Is peak oil pure fiction?

Technology keeps on making more and more crude available—the oil era is far from over. Prices have tripled in two years to over US $70 a barrel and there’s talk of $100 by the year end, so the energy world is doing what it usually does at times like these—talking about oil running out and global economic chaos.

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By  Nicholas Wilson Published  June 6, 2006

Comment|~|comment2.jpg|~||~|Prices have tripled in two years to over US $70 a barrel and there’s talk of $100 by the year end, so the energy world is doing what it usually does at times like these—talking about oil running out and global economic chaos.

If one listens to it for long enough one could be forgiven for thinking that soon we’ll all be riding donkeys.

Despite the apocalyptic forecasts we are not running out of oil and gas.

From an American point of view we are merely approaching what might be its seventh energy crisis of the past 150 years—the first one was the great coal scare about the industrial age coming to an end due to impending shortages of coal. Today there is still so much coal that people talk about its supplies lasting for centuries.

The crises that followed shared the same pattern: energy price spike due to short-term supply problem; higher prices accompanied by wailing end-of-the-world claims of energy shortages, governments leaping up to be seen to be doing something from demonising foreigners to taxing oil companies and pumping cash into alternative fuel sources; then finally new technology and fresh energy discoveries end the crisis as suddenly as it began.

In the 1860s, the US Geological Survey said there was “little or no chance” that oil would be found in Texas or California. Although strangely enough it was a Texas oilman Tony Sanchez who funded George Bush junior’s election campaigns. And Bush senior was also an oil man from the state that would have none of the black stuff, according to the naysayers.

In 1914, the US interior ministry said there was only a ten-year supply of oil left; which it raised to 13 years, 25 years later in 1939, although there seemed to be enough to go round in world war II. And in 1951, it told the world, straight faced, that oil would definitely run out, this time, by the mid-1960s. In the 1970s, US president Jimmy Carter announced that “we could use up all of the proven reserves of oil in the entire world by the end of the next decade.”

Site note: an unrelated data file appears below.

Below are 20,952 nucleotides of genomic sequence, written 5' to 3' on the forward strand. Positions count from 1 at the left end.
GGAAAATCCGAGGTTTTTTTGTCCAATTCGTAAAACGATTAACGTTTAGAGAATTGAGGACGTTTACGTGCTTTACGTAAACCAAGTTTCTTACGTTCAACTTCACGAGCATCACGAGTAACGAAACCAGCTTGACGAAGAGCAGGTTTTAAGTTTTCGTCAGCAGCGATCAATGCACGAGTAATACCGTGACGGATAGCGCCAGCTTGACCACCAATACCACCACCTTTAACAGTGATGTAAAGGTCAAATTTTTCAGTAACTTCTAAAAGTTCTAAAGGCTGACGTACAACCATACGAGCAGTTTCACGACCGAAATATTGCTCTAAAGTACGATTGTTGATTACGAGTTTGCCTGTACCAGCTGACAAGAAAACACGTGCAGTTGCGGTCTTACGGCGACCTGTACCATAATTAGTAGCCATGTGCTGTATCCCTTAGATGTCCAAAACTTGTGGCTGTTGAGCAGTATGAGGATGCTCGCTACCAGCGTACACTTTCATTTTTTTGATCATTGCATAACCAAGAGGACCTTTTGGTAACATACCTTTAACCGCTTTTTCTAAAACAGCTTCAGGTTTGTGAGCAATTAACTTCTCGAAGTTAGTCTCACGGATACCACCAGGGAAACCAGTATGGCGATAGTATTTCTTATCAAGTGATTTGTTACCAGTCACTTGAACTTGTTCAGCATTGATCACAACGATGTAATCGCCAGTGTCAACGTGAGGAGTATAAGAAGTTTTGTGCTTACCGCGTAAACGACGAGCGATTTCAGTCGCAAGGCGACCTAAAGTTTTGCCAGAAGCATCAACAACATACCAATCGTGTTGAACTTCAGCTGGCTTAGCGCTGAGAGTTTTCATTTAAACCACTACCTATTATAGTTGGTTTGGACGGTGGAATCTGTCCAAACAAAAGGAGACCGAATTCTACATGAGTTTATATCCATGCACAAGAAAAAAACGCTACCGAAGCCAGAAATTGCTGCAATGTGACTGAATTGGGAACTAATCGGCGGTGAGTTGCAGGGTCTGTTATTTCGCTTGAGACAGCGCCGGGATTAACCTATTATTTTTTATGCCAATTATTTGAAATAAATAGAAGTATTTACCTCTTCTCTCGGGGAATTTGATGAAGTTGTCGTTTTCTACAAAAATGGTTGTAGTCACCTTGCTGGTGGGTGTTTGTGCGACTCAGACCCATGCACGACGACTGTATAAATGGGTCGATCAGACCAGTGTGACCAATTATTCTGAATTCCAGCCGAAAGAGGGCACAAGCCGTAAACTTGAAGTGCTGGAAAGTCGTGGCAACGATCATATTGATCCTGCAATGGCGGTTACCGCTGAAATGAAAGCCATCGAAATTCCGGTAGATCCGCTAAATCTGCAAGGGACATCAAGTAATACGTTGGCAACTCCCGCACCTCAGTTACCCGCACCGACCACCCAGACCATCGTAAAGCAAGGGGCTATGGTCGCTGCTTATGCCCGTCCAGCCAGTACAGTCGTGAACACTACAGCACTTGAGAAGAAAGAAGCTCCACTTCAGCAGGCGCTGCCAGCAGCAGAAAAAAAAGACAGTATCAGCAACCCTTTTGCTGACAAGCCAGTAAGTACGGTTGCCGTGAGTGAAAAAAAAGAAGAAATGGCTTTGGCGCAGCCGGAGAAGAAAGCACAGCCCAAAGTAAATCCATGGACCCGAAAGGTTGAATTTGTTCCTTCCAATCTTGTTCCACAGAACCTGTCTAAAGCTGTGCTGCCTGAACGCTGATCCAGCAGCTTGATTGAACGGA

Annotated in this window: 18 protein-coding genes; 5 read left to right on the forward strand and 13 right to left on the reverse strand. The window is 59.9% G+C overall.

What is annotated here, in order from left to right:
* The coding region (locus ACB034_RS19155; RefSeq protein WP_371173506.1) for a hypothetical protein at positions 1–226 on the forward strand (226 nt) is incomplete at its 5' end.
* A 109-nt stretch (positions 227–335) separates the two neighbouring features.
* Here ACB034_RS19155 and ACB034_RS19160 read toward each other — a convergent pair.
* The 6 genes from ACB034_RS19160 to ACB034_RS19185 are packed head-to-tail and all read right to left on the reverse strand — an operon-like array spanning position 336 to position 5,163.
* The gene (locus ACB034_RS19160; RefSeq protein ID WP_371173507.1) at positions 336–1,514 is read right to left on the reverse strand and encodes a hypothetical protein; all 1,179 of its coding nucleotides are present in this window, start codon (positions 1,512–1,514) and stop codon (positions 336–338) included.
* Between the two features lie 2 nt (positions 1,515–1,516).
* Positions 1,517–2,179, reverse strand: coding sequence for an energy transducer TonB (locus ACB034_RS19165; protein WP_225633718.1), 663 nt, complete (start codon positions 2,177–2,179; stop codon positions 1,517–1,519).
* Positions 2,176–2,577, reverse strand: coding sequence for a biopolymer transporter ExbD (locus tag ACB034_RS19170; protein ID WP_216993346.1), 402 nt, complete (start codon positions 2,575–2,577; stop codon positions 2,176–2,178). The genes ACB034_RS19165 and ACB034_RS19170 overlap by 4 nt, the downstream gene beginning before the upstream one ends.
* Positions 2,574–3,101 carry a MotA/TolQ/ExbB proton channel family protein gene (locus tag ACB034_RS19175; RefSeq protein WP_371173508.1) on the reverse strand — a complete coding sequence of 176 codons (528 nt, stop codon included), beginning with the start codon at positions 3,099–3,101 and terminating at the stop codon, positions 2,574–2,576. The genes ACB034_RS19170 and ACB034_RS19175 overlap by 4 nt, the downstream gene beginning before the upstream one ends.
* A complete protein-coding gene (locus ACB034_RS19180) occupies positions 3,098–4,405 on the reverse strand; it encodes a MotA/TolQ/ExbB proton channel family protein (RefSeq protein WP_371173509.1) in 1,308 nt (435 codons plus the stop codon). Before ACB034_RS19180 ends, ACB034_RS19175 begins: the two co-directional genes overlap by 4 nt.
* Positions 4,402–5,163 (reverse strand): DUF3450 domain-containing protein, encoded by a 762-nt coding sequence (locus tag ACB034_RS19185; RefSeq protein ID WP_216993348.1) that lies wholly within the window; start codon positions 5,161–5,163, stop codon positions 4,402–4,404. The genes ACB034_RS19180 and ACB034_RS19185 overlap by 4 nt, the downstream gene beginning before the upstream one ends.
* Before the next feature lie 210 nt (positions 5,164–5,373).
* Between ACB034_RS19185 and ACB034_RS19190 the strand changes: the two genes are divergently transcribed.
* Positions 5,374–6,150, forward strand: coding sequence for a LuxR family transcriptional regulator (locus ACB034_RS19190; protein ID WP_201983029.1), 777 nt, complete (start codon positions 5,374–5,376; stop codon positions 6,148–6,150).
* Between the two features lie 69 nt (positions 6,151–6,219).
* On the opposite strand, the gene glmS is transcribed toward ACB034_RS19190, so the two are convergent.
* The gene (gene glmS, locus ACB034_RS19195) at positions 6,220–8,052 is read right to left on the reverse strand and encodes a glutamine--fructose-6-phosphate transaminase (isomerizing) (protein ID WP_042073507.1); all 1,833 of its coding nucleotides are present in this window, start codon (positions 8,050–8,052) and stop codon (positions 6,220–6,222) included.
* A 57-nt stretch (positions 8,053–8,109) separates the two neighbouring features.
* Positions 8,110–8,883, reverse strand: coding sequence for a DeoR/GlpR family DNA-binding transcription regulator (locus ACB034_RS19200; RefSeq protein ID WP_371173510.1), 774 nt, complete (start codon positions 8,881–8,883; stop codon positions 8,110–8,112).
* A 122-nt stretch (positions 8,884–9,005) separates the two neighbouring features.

Funnily enough, despite Canada announcing in 2004 that it has more oil in its tar sands than Saudi Arabia has in all its reserves, some analysts still like to haunt the world with their boogeyman—Peak Oil. Like the boogey man Peak Oil doesn’t exist, at least not for this generation of oilmen.
Experts estimate that there is as much oil in the west of America’s shale rocks as there is in all of Opec’s fields combined. And if this isn’t enough to go round, the American Petroleum Institute thinks there are at least 100 billion barrels in Alaska and offshore.

One reason why the-end-of-the-world-is-near crowd keep getting it wrong, is that they assume technology doesn’t move with the times.

Even a ten-percentage-point jump in extraction rate from 30% today, to 40% would increase reserves by one third.
But there is also the ability to find oil and then to get at it in currently inaccessible places. As the Wall Street Journal put it “Fifty years ago people would have laughed out loud at the idea of drilling for oil at the bottom of the ocean or getting fuel from sand, both of which were technologically unfeasible. The first deep-sea oil rig went on line in 1965 and drilled 500 feet down. Now these rigs drill two miles into the ground-—and miraculously, the price of extracting oil from 10,000 feet deep in the sea bed today is approaching the cost of drilling 100 feet down from the richest fields in Texas or Saudi Arabia 40 years ago.”

It is that technological drive that made the price of petrol plunge in real terms in the 20th century.
Relative to income an American family in 1900 would have paid in today’s terms $10 a gallon, instead of the $3 a gallon that has caused the consumer squealing in the land of Lincoln.

Likewise, in 1860 oil sold for the equivalent of about $400 a barrel in today’s terms. But along came innovation from modern drilling techniques in 1869, to steam injection in 2006.

However, where the forecasters of gloom do have a point is that despite continual technological advances, oil will be more expensive this century in real terms than in the last one.
The price will rise, as while more oil is found it becomes harder to get at it.

And this means that other sources of energy from coal to nuclear to wind will be more widely used, slowing the rate of increase of oil usage.
But the end of hydrocarbons in a decade or so? We’ll leave those predictions to the kind of people who said all those years ago that King Coal was dead and oil would run out any day soon.||**||

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